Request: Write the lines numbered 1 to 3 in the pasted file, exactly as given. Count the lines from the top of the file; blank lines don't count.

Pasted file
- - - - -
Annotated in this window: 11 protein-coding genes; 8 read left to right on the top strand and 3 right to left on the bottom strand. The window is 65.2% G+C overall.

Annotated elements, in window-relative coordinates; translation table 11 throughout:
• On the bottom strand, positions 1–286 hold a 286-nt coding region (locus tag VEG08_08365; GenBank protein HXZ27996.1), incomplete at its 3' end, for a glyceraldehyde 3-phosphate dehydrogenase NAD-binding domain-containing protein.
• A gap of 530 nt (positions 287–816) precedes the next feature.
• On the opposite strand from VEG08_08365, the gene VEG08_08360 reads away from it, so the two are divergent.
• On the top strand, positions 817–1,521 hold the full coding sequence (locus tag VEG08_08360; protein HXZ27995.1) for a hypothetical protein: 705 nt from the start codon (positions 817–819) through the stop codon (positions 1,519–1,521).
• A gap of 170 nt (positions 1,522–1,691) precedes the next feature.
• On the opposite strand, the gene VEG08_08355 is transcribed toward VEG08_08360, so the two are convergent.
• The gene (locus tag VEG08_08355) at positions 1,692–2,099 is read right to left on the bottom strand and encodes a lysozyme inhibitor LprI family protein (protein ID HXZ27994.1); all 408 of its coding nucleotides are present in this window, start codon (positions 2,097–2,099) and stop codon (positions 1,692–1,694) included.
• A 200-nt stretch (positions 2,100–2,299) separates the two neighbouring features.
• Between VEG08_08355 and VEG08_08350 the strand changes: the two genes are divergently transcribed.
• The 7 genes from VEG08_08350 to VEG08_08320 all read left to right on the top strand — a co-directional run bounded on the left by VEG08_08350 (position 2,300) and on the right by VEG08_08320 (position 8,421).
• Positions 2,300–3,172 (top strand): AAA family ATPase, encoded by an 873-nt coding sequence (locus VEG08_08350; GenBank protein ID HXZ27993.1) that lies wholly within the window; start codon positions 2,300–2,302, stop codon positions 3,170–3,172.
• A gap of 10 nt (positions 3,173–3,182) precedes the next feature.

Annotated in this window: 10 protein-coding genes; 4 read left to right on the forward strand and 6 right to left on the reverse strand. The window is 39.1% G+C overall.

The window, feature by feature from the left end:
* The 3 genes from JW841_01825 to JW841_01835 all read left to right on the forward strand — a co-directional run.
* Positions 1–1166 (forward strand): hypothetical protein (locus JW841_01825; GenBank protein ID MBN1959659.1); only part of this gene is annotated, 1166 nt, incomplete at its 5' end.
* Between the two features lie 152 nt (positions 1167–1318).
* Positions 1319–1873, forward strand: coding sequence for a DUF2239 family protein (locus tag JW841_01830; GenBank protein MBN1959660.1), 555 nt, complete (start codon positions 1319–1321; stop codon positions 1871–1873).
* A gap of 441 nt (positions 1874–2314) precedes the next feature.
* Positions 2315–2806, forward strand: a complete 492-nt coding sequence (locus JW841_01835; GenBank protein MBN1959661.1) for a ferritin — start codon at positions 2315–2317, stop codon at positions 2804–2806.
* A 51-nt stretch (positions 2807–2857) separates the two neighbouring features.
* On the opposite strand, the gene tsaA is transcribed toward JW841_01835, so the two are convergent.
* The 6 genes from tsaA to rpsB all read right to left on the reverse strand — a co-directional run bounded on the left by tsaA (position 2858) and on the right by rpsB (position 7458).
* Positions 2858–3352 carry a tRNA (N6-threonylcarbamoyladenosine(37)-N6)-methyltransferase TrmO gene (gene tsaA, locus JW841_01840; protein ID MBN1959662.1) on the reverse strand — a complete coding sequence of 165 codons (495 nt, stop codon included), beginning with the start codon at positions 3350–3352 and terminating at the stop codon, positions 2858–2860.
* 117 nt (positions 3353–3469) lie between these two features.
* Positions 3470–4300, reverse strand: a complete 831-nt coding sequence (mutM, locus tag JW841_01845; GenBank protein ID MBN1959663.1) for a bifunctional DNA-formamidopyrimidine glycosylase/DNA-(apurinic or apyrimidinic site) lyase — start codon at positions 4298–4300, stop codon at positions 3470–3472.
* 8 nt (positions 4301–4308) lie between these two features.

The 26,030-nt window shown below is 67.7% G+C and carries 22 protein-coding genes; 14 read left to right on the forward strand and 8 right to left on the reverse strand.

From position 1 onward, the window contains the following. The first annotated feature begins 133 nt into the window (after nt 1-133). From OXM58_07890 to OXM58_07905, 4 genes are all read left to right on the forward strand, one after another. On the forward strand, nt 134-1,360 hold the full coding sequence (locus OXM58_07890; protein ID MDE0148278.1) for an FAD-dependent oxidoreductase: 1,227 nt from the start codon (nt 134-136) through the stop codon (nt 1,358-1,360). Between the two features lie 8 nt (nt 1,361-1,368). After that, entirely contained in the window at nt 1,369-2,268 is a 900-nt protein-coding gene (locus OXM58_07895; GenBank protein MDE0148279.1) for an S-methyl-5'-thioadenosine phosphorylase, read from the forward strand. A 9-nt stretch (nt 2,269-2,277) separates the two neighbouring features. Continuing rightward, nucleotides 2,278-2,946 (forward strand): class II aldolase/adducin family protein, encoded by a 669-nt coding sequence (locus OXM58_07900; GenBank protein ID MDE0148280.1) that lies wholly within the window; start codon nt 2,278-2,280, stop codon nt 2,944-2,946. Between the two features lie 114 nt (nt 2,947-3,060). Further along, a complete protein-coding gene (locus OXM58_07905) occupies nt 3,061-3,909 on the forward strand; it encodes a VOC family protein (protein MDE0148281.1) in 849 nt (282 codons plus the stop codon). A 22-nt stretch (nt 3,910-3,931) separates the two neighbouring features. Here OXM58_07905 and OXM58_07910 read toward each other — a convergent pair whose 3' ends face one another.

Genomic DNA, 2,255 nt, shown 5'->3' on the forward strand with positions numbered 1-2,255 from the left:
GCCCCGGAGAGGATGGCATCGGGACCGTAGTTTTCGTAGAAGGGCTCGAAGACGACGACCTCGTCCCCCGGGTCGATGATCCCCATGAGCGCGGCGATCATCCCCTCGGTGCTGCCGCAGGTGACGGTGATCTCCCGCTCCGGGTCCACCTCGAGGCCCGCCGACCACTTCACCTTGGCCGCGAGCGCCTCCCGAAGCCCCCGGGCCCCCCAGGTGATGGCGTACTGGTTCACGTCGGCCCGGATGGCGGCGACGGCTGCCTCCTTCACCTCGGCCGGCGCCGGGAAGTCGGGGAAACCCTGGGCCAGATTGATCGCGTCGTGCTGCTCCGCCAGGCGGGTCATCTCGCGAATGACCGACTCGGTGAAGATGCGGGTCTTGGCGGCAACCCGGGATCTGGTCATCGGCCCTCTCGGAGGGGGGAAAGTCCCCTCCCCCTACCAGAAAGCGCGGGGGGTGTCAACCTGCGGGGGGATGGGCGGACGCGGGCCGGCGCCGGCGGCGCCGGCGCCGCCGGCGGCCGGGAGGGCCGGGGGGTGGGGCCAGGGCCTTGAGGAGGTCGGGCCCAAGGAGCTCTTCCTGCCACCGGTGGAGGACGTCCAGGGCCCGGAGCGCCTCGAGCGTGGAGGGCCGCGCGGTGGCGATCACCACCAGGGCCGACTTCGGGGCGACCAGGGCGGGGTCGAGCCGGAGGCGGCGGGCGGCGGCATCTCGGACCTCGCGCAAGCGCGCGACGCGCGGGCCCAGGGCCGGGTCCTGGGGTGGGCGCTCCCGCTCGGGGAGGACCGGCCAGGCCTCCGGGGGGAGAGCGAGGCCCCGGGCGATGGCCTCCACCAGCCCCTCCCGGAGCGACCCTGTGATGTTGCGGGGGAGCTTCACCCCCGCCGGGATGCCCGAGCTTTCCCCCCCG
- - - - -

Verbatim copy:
Annotated in this window: 11 protein-coding genes; 8 read left to right on the top strand and 3 right to left on the bottom strand. The window is 65.2% G+C overall.

Annotated elements, in window-relative coordinates; translation table 11 throughout:
• On the bottom strand, positions 1–286 hold a 286-nt coding region (locus tag VEG08_08365; GenBank protein HXZ27996.1), incomplete at its 3' end, for a glyceraldehyde 3-phosphate dehydrogenase NAD-binding domain-containing protein.